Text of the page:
By Jordan Barkin
There seems to be a 1980s revival in America, and it’s not just Donald Trump.
A “Ghostbusters” sequel is in the works 30 years after the original film was released. If the film is anything like this summer’s blockbusters, it will feature haircuts and fashions inspired by the 1980s. The shaggy frat-boy haircut may have more hair product than it did when I was in grade school, but it still reminds me of Polo cologne.
Bicoastal film and marketing executives are clever, but in the South preppy never went away. Sorority girls wear the vintage designer handbags not only because vintage is cool, but also because the bags were given to them by their mothers.
To be clear: These girls do not color-coordinate their outfits to the same extent that their grandmothers did. The bag does not have to match the shoes, and at home pillows do not have to be made of the same fabric as the sofa.
As for today’s boys, they would not know a can of spray starch if it fell on their iPhones. And shoe polish? Uh, yeah.
Miraculously, many Southern teens still have drawls and use regional terms like “crawdad” and “yessur.” Households maintain Southern traditions despite constant exposure to homogenized mainstream media. Better yet, millennials are retailoring traditions to suit their own generation. They embrace diversity and environmental issues earnestly. They venture into parts of downtown Atlanta (www.bizjournals.com/atlanta/news/2015/03/02/viewpoint-5-reasons-to-bet-on-atlanta-a-millenials.html) and Charlotte (www.charlotteobserver.com/news/business/biz-columns-blogs/development/article17212757.html) that had fallen into disrepair. Behind their politeness is often a genuine respect for strangers who are different.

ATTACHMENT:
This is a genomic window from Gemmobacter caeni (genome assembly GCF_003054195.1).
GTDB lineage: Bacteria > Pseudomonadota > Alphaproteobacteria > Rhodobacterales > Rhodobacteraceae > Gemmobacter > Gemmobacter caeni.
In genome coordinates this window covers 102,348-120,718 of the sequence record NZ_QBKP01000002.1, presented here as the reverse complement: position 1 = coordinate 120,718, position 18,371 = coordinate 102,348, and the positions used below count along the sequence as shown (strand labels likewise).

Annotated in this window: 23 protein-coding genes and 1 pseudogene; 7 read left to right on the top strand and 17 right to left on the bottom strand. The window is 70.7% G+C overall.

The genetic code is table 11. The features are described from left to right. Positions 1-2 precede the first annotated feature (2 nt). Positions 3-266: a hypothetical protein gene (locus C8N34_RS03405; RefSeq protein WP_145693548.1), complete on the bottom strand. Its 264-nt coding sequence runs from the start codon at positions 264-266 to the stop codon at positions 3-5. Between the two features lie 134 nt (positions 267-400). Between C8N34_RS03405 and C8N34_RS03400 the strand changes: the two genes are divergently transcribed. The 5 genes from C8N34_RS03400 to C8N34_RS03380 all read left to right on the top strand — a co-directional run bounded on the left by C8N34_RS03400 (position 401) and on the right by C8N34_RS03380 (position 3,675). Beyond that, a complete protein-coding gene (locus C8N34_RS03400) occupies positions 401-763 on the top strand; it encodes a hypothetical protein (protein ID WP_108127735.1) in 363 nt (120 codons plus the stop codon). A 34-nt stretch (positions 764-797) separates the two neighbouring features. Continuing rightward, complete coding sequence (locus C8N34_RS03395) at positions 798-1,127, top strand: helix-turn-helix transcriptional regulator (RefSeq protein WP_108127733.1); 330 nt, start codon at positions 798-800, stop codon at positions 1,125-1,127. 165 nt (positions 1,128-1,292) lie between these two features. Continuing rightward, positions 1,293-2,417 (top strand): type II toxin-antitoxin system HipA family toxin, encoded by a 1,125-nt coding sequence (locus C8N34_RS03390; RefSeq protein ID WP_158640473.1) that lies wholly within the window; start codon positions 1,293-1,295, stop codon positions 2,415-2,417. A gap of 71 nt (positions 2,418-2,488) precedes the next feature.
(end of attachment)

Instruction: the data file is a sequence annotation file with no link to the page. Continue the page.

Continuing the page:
Recipes passed down through generations are now made with organic ingredients that more closely resemble the home-grown variety. And few things are as free-range as a deer you shot yourself — during the designated season, on designated land.
Gone are the gracious, formal issues of Southern Accents magazine stacked atop lace table skirts. Newly arrived is Garden & Gun magazine, so curiously authentic as to be hipster. Family photos are often taken in a more casual style, with more natural light and fewer neckties. But if you look closely, you can still detect a level of caring perfectionism that is the trademark of a Southern woman.
Volunteerism among the young is on the rise. According to Philanthropy News Digest (philanthropynewsdigest.org/news/more-millennials-value-volunteering-than-previous-generation-did), “Millennials are more committed to volunteering than were young Americans a generation ago.” United Way of South Carolina (www.uwasc.org/node/452) concurs: “One in five of those defined as ‘Millennials,’ those of ages 16-31, (21.7 percent) volunteered.”
Millennials are helping to ensure that times in Atlanta change with grace.
A freelance writer and former associate editor at Veranda, Atlanta native Jordan Barkin divides his time between his home in South Alabama and his family’s home in Atlanta.